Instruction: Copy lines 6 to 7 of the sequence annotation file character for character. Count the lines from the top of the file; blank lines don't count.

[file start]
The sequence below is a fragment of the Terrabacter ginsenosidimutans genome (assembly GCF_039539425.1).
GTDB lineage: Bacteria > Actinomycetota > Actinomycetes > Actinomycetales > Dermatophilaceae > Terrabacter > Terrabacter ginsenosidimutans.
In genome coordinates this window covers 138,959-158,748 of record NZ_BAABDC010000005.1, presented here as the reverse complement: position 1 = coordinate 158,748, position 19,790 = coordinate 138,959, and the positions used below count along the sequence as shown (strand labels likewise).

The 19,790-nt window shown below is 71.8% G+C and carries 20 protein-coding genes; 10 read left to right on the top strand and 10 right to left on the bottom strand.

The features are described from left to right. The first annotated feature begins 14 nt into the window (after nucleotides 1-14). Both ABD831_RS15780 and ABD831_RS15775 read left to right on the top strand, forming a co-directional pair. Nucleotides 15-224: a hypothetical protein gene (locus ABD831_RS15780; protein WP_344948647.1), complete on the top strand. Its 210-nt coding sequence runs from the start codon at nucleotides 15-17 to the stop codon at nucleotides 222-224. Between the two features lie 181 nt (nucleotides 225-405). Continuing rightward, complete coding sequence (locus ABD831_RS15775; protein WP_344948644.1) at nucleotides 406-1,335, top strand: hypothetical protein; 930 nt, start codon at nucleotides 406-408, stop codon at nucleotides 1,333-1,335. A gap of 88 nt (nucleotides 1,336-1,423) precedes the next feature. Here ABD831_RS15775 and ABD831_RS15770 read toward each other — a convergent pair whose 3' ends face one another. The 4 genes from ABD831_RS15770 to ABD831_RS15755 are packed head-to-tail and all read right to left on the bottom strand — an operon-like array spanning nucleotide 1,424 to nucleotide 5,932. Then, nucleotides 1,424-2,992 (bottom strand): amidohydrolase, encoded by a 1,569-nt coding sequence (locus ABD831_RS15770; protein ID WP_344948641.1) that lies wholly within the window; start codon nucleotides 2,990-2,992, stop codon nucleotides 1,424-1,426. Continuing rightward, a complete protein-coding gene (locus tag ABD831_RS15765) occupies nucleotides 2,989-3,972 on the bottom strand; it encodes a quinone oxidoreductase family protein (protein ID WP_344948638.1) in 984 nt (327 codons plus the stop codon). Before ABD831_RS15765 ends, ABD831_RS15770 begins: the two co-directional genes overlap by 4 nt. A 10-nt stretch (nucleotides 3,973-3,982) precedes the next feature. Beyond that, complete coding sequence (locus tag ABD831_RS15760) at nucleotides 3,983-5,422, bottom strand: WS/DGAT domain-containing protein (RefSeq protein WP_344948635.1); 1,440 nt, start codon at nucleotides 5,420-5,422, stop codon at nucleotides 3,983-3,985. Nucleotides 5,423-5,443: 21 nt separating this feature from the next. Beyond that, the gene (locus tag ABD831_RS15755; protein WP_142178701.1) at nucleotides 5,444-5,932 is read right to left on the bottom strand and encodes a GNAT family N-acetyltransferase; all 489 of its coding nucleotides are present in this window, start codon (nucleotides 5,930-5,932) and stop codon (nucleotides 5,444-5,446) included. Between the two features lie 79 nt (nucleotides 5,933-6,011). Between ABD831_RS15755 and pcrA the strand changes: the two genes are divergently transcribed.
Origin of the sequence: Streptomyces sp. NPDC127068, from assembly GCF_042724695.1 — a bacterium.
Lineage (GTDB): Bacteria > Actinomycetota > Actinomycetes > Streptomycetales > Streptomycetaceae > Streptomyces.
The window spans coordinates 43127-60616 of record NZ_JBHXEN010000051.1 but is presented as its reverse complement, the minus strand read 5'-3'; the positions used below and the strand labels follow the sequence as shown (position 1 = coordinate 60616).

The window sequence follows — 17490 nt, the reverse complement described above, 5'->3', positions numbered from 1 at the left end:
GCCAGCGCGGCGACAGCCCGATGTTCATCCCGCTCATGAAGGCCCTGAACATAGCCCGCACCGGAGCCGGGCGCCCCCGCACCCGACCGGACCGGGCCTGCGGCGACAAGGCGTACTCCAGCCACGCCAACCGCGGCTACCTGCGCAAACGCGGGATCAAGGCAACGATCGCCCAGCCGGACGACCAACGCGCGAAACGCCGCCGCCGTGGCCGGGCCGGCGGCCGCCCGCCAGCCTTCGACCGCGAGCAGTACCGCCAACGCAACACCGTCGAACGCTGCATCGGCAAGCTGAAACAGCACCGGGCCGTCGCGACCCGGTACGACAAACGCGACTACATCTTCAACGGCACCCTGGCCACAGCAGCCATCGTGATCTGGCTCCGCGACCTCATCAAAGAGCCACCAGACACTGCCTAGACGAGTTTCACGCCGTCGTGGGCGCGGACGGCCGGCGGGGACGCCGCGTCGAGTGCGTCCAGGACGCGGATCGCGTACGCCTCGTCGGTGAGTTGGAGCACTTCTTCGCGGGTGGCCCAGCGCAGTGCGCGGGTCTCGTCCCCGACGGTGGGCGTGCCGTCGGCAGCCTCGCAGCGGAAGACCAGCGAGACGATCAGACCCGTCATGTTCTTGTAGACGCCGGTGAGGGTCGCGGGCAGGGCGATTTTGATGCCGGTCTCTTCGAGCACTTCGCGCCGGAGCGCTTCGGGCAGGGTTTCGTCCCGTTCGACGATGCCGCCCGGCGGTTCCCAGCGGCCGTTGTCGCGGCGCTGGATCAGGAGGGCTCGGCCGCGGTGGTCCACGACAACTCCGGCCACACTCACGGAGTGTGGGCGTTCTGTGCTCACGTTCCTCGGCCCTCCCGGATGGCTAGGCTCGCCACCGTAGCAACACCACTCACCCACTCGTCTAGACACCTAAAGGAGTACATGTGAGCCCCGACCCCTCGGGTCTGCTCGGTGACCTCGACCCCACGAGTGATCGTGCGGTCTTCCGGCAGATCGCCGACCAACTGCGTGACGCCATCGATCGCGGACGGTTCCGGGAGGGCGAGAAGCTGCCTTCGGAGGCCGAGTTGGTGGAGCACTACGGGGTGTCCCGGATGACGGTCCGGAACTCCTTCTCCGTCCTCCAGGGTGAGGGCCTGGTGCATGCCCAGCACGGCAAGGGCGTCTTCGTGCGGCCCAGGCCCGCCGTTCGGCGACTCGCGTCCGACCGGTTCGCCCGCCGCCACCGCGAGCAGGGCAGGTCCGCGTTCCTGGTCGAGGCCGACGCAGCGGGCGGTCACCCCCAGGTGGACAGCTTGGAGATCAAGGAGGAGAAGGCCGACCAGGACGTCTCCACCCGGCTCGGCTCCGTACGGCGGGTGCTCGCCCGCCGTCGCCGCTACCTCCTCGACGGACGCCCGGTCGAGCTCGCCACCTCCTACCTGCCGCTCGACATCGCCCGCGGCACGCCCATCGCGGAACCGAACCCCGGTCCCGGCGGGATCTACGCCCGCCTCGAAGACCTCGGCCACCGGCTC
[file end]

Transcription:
Origin of the sequence: Streptomyces sp. NPDC127068, from assembly GCF_042724695.1 — a bacterium.
Lineage (GTDB): Bacteria > Actinomycetota > Actinomycetes > Streptomycetales > Streptomycetaceae > Streptomyces.